The English-speaking world calls me a sparrow. The Hindi speakers here in the city, call me a gauraiya. And some who can’t master the colonial accent call me an ‘eesparrow’. Whatever my name is, I don’t want you to care about it. All I want you to care about is…my life.
I and my friends have been living in Delhi since four generations. It is an extreme world. The summers are extremely hot. The people are extremely impatient. And the landscape is extremely changing. My mother says that earlier, the human nest-builders called architects made more ‘sparrow friendly’ houses in the city.
My family also used to own good property near window sills. But then the temperature rose with this thing called global warming, and all window sills began to be covered with these white boxes called air-conditioners.
Now these ACs are funny inventions. They are meant for cooling rooms of human beings. So, I too went towards the outer side of the AC hoping to get some cold air in these hot days. Ah! Little did I know the AC releases hot air from the outside! I nearly burnt myself that day.
We are much like the humans who are of the ‘displaced labour’ species. We get no permanent nests and no permanent rest.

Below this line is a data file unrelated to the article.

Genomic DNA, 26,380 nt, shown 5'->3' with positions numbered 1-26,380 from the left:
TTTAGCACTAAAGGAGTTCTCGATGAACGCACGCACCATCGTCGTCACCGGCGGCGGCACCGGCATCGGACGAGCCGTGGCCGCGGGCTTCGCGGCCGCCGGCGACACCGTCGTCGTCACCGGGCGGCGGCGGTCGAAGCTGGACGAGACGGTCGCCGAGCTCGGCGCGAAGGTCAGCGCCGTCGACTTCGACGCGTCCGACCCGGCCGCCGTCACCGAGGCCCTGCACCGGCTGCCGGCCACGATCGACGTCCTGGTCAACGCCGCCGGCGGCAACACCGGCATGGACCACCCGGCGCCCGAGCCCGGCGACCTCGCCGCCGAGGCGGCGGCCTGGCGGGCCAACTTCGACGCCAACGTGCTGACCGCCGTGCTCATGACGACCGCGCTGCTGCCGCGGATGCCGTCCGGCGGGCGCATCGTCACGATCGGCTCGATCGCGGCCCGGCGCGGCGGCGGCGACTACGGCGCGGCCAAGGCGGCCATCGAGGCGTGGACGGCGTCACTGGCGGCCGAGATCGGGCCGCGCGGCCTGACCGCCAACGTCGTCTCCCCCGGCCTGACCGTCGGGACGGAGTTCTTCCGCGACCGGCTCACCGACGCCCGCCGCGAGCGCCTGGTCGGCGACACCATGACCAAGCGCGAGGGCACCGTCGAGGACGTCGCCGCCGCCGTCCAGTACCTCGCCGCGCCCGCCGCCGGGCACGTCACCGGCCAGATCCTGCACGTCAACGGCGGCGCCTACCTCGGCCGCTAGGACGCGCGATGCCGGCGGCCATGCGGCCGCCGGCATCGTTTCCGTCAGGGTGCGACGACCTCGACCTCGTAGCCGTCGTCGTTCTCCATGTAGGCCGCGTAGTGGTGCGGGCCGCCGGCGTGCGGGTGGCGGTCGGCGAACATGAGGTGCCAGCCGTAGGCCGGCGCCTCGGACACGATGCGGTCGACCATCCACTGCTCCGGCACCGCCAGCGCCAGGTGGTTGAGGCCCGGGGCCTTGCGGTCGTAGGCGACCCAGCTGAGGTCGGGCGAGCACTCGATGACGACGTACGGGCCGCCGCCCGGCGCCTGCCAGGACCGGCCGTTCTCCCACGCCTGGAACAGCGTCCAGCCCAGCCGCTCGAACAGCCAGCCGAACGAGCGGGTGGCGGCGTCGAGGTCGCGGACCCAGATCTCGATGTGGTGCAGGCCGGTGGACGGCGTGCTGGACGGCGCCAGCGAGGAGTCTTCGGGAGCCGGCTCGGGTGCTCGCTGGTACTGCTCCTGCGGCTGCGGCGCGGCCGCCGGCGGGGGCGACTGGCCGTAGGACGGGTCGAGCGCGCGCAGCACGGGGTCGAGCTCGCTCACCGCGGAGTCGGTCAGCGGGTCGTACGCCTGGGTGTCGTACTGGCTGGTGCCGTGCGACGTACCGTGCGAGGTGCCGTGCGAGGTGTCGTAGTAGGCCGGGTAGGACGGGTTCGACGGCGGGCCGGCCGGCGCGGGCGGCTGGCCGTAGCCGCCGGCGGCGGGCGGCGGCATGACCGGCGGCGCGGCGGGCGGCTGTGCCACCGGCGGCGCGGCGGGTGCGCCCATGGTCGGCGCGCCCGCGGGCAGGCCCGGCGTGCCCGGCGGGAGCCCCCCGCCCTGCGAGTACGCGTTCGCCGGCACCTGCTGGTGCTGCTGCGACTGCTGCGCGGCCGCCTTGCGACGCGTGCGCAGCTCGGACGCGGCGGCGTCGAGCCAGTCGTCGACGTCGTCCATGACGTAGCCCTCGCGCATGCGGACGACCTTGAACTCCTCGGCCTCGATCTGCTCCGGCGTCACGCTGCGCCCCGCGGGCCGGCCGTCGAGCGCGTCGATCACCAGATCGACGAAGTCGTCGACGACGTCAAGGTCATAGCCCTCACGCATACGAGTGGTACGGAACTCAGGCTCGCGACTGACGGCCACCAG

Ornithologists say that we, the sparrows, act as ecological indicators and reducing numbers show an imbalance in the ecology of Delhi. I don’t like these ornithology chaps. They are these experts who keep on staring at us without consent. These creeps even have a term for it: bird watching.
But I agree with them, the environment here is really messed up. And it might get more messed up for our lives if people are selfish enough to care about themselves. Along with AC, another invention killing my brothers and sisters is the mobile phone.
You see I used to live on the roof of this boy. He was nice to me, used to feed me every day. But my lungs got damaged because every darned day, he used to sit on the terrace, talking on the phone to his girlfriend. Then one day, she had dumped him. This sounded like good news but as ill my fate was, he began to spend even more time on the phone, calling his friends for consolation.
And I don’t know who will give me consolation. Sigh.
I live on the outskirts now as they are still sparrow friendly. If this settlement also changes its environment, then I don’t know where I’ll fly off to. I can’t fly all my life. I want to settle down. After all, I’m just a house sparrow.
Shaurya Singh Thapa